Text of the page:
Kuddle, which raised $2 million in funding recently and is in the process of raising another $8 million, is now hiring staff in Silicon Valley and has already rolled out the app in 9 languages with further versions in the works to meet unexpectedly strong demand, it said.

Kuddle, which launched this month, lets parents monitor what their children publish and keeps access to content restricted, preventing strangers from seeing and sharing pictures. There are no hashtags or comments to prevent online bullying and “likes” are anonymous.

Most of the app’s users are based in Norway and the U.S. but the firm has also recorded significant growth in countries like India and Saudi Arabia, prompting developers to speed up work on new language versions.

“We are very happy with the growth so far. We have had an average daily growth of 10 to 15 percent and the uptake has been great,” founder and chairwoman Kathryn Baker told Reuters.

Kuddle itself is free and the company expects to generate revenue from an upcoming in-app store, selling safe mobile devices from some of the leading global brands, combined with child friendly data packages from mobile phone operators.

“We are in negotiations with two major international device producers right now and we are also in talks with several major European operators for a safe Kuddle mobile phone subscription where parents have more control over their children’s data usage,” CEO Ole Vidar Hestaas said.

The firm’s investors include Norwegian golfer Suzann Pettersen and the firm has also recorded interest from some major U.S. and European venture capital funds.

(Reporting by Joachim Dagenborg; Editing by Balazs Koranyi)

Source Article from http://news.yahoo.com/child-friendly-instagram-rival-plans-aggressive-u-market-114309566.html

Microsoft cloud service Azure restored after partial outage

(Reuters) – Microsoft said it resolved an outage on its Azure cloud computing service, which occurred across multiple regions.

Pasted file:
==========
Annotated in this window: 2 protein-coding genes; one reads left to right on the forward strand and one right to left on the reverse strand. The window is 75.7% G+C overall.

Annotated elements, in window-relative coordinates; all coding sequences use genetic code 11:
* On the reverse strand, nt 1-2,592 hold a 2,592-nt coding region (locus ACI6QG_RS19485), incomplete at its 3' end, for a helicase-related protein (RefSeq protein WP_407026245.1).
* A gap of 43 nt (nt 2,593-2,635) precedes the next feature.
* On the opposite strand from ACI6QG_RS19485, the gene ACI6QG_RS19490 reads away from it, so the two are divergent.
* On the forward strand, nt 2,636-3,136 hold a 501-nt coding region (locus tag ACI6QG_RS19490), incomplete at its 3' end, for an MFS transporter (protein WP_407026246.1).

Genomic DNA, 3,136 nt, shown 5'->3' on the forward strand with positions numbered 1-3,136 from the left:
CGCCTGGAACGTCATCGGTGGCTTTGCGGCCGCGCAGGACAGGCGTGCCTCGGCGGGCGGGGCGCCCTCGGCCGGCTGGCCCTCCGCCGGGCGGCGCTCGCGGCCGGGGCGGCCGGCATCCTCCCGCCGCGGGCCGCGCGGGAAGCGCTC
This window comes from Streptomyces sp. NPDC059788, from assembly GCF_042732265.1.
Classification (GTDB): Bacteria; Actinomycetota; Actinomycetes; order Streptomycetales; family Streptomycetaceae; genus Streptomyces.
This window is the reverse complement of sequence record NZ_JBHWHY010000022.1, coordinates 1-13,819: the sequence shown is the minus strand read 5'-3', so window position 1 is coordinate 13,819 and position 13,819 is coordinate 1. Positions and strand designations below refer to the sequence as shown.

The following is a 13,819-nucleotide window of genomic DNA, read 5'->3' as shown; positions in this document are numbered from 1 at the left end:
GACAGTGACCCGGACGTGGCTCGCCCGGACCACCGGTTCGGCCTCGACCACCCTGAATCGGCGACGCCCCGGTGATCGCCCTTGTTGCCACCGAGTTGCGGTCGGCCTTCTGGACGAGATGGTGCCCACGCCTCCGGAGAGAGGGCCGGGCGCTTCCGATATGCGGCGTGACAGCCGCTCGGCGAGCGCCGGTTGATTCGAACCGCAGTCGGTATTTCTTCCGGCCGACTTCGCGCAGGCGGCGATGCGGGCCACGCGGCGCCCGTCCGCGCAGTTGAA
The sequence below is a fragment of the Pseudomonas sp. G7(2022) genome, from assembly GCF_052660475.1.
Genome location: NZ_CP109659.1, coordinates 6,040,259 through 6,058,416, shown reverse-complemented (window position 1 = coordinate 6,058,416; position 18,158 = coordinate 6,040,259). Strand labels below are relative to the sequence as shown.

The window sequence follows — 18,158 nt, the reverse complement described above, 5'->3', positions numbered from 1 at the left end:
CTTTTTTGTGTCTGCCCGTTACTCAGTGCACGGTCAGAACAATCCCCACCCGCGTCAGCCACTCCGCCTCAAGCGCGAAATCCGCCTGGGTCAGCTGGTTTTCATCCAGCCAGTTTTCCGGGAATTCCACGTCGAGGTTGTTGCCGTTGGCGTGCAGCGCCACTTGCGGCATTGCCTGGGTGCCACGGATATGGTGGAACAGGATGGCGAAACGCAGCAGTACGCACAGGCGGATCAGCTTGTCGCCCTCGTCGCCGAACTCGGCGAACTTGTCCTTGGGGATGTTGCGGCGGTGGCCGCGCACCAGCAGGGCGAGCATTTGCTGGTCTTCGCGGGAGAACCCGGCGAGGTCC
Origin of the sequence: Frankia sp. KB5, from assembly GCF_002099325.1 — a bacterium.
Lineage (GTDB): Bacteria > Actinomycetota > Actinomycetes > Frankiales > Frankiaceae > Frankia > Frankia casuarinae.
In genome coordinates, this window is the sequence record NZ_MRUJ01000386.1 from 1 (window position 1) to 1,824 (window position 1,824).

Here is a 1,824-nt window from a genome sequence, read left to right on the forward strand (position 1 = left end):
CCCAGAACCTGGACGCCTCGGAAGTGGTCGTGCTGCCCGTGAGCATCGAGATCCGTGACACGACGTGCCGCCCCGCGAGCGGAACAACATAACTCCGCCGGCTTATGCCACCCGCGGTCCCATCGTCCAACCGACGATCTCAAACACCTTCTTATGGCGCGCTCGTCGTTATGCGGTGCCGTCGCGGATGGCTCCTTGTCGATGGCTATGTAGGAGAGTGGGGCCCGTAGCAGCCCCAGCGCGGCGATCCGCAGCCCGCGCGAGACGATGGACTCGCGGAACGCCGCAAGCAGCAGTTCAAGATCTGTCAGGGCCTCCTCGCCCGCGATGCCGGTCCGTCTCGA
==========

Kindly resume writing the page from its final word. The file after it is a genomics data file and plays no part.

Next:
Partial disruptions began as of 1.40 p.m. ET on Aug. 18, the company said on the Azure website. (http://bit.ly/VAqCJV)

Microsoft Azure is a cloud-based platform for creating, deploying and maintaining online applications and services such as websites and web-hosted applications. The service, which is used by governments and corporations around the world, supports various programming languages, tools and frameworks.

The company said Azure services such as virtual machines, cloud services, mobile services, service bus, site recovery, HDInsight, websites and Storsimple were down due to interruptions in multiple centers.

The core platform components were working properly throughout and only a small subset of customers were affected by the outage, Microsoft said.

(Reporting by Tanvi Mehta in Bangalore; Editing by Leslie Adler)

Source Article from http://news.yahoo.com/microsoft-cloud-azure-restored-partial-outage-000029493–finance.html

Community Health says data stolen in cyber attack from China

By Jim Finkle and Caroline Humer

BOSTON/NEW YORK (Reuters) – Community Health Systems Inc , one of the biggest U.S. hospital groups, said on Monday it was the victim of a cyber attack from China, resulting in the theft of Social Security numbers and other personal data belonging to 4.5 million patients.

Security experts said the hacking group, known as “APT 18,” may have links to the Chinese government.

“APT 18″ typically targets companies in the aerospace and defense, construction and engineering, technology, financial services and healthcare industry, said Charles Carmakal, managing director with FireEye Inc’s (FEYE.O) Mandiant forensics unit, which led the investigation of the attack on Community Health in April and June.

“They have fairly advanced techniques for breaking into organizations as well as maintaining access for fairly long periods of times without getting detected,” he said.

The information stolen from Community Health included patient names, addresses, birth dates, telephone numbers and Social Security numbers of people who were referred or received services from doctors affiliated with the hospital group in the last five years, the company said in a regulatory filing.